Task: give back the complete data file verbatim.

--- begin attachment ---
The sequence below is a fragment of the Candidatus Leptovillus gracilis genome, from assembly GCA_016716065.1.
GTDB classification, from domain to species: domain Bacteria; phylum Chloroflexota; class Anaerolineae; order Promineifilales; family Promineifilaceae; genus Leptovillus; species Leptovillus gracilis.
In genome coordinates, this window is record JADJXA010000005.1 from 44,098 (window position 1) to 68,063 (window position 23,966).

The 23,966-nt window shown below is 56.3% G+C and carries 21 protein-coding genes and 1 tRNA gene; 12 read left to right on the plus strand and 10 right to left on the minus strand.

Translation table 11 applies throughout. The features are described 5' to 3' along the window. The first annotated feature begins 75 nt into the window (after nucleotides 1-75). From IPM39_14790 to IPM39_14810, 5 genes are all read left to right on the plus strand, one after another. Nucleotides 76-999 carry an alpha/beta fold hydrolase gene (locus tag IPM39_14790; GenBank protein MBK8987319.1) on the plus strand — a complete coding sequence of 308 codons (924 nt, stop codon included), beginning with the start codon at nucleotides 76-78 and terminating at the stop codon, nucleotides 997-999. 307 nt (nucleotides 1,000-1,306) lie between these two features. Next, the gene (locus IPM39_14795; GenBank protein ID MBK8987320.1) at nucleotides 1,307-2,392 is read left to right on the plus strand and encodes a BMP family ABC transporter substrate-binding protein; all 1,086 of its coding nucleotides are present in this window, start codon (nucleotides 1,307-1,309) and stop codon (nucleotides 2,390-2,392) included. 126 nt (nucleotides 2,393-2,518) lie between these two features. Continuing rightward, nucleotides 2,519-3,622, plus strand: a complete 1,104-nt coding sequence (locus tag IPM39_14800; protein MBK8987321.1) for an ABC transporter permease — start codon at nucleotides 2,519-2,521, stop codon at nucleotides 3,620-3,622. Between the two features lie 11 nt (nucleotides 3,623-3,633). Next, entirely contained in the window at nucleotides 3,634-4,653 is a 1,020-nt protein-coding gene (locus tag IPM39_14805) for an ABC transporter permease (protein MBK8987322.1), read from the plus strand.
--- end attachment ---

The sequence below is a fragment of the Candidatus Leptovillus gracilis genome, from assembly GCA_016716065.1.
GTDB classification, from domain to species: domain Bacteria; phylum Chloroflexota; class Anaerolineae; order Promineifilales; family Promineifilaceae; genus Leptovillus; species Leptovillus gracilis.
In genome coordinates, this window is record JADJXA010000005.1 from 44,098 (window position 1) to 68,063 (window position 23,966).

The 23,966-nt window shown below is 56.3% G+C and carries 21 protein-coding genes and 1 tRNA gene; 12 read left to right on the plus strand and 10 right to left on the minus strand.

Translation table 11 applies throughout. The features are described 5' to 3' along the window. The first annotated feature begins 75 nt into the window (after nucleotides 1-75). From IPM39_14790 to IPM39_14810, 5 genes are all read left to right on the plus strand, one after another. Nucleotides 76-999 carry an alpha/beta fold hydrolase gene (locus tag IPM39_14790; GenBank protein MBK8987319.1) on the plus strand — a complete coding sequence of 308 codons (924 nt, stop codon included), beginning with the start codon at nucleotides 76-78 and terminating at the stop codon, nucleotides 997-999. 307 nt (nucleotides 1,000-1,306) lie between these two features. Next, the gene (locus IPM39_14795; GenBank protein ID MBK8987320.1) at nucleotides 1,307-2,392 is read left to right on the plus strand and encodes a BMP family ABC transporter substrate-binding protein; all 1,086 of its coding nucleotides are present in this window, start codon (nucleotides 1,307-1,309) and stop codon (nucleotides 2,390-2,392) included. 126 nt (nucleotides 2,393-2,518) lie between these two features. Continuing rightward, nucleotides 2,519-3,622, plus strand: a complete 1,104-nt coding sequence (locus tag IPM39_14800; protein MBK8987321.1) for an ABC transporter permease — start codon at nucleotides 2,519-2,521, stop codon at nucleotides 3,620-3,622. Between the two features lie 11 nt (nucleotides 3,623-3,633). Next, entirely contained in the window at nucleotides 3,634-4,653 is a 1,020-nt protein-coding gene (locus tag IPM39_14805) for an ABC transporter permease (protein MBK8987322.1), read from the plus strand.